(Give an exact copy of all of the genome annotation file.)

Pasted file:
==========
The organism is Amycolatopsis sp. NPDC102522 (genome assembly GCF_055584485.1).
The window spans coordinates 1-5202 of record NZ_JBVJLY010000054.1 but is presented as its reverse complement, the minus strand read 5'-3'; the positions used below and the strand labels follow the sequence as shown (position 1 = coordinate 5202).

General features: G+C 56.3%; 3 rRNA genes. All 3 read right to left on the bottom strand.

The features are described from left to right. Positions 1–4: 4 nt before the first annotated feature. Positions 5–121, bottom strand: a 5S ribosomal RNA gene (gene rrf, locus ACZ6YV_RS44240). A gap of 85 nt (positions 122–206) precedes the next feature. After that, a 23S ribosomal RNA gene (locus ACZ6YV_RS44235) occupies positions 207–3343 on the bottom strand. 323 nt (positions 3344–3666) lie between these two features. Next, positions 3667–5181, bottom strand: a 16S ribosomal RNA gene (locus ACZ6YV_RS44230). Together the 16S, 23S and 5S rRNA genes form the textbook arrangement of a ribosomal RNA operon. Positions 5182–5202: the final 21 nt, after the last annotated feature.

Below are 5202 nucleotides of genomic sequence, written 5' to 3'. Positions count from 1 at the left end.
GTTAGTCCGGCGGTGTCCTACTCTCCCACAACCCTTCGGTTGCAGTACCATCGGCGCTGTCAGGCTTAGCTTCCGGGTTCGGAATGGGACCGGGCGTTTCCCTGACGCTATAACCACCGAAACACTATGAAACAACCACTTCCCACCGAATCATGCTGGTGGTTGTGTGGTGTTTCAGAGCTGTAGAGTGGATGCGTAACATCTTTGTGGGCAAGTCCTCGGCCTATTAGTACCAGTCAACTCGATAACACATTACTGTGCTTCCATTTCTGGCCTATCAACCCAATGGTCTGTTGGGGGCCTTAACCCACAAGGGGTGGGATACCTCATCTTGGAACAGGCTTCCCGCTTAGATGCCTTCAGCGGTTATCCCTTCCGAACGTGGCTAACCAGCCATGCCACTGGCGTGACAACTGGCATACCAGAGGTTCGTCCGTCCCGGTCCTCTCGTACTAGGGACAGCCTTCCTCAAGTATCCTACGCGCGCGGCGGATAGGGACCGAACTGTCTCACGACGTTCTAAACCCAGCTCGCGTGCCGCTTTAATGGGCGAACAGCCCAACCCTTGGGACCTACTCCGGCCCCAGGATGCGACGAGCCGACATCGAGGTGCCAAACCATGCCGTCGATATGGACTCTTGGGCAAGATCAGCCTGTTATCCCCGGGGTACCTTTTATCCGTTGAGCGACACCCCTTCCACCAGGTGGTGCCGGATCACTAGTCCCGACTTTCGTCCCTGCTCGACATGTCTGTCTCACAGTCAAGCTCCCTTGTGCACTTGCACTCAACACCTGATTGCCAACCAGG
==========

The organism is Amycolatopsis sp. NPDC102522 (genome assembly GCF_055584485.1).
The window spans coordinates 1-5202 of record NZ_JBVJLY010000054.1 but is presented as its reverse complement, the minus strand read 5'-3'; the positions used below and the strand labels follow the sequence as shown (position 1 = coordinate 5202).

General features: G+C 56.3%; 3 rRNA genes. All 3 read right to left on the bottom strand.

The features are described from left to right. Positions 1–4: 4 nt before the first annotated feature. Positions 5–121, bottom strand: a 5S ribosomal RNA gene (gene rrf, locus ACZ6YV_RS44240). A gap of 85 nt (positions 122–206) precedes the next feature. After that, a 23S ribosomal RNA gene (locus ACZ6YV_RS44235) occupies positions 207–3343 on the bottom strand. 323 nt (positions 3344–3666) lie between these two features. Next, positions 3667–5181, bottom strand: a 16S ribosomal RNA gene (locus ACZ6YV_RS44230). Together the 16S, 23S and 5S rRNA genes form the textbook arrangement of a ribosomal RNA operon. Positions 5182–5202: the final 21 nt, after the last annotated feature.

Below are 5202 nucleotides of genomic sequence, written 5' to 3'. Positions count from 1 at the left end.
GTTAGTCCGGCGGTGTCCTACTCTCCCACAACCCTTCGGTTGCAGTACCATCGGCGCTGTCAGGCTTAGCTTCCGGGTTCGGAATGGGACCGGGCGTTTCCCTGACGCTATAACCACCGAAACACTATGAAACAACCACTTCCCACCGAATCATGCTGGTGGTTGTGTGGTGTTTCAGAGCTGTAGAGTGGATGCGTAACATCTTTGTGGGCAAGTCCTCGGCCTATTAGTACCAGTCAACTCGATAACACATTACTGTGCTTCCATTTCTGGCCTATCAACCCAATGGTCTGTTGGGGGCCTTAACCCACAAGGGGTGGGATACCTCATCTTGGAACAGGCTTCCCGCTTAGATGCCTTCAGCGGTTATCCCTTCCGAACGTGGCTAACCAGCCATGCCACTGGCGTGACAACTGGCATACCAGAGGTTCGTCCGTCCCGGTCCTCTCGTACTAGGGACAGCCTTCCTCAAGTATCCTACGCGCGCGGCGGATAGGGACCGAACTGTCTCACGACGTTCTAAACCCAGCTCGCGTGCCGCTTTAATGGGCGAACAGCCCAACCCTTGGGACCTACTCCGGCCCCAGGATGCGACGAGCCGACATCGAGGTGCCAAACCATGCCGTCGATATGGACTCTTGGGCAAGATCAGCCTGTTATCCCCGGGGTACCTTTTATCCGTTGAGCGACACCCCTTCCACCAGGTGGTGCCGGATCACTAGTCCCGACTTTCGTCCCTGCTCGACATGTCTGTCTCACAGTCAAGCTCCCTTGTGCACTTGCACTCAACACCTGATTGCCAACCAGG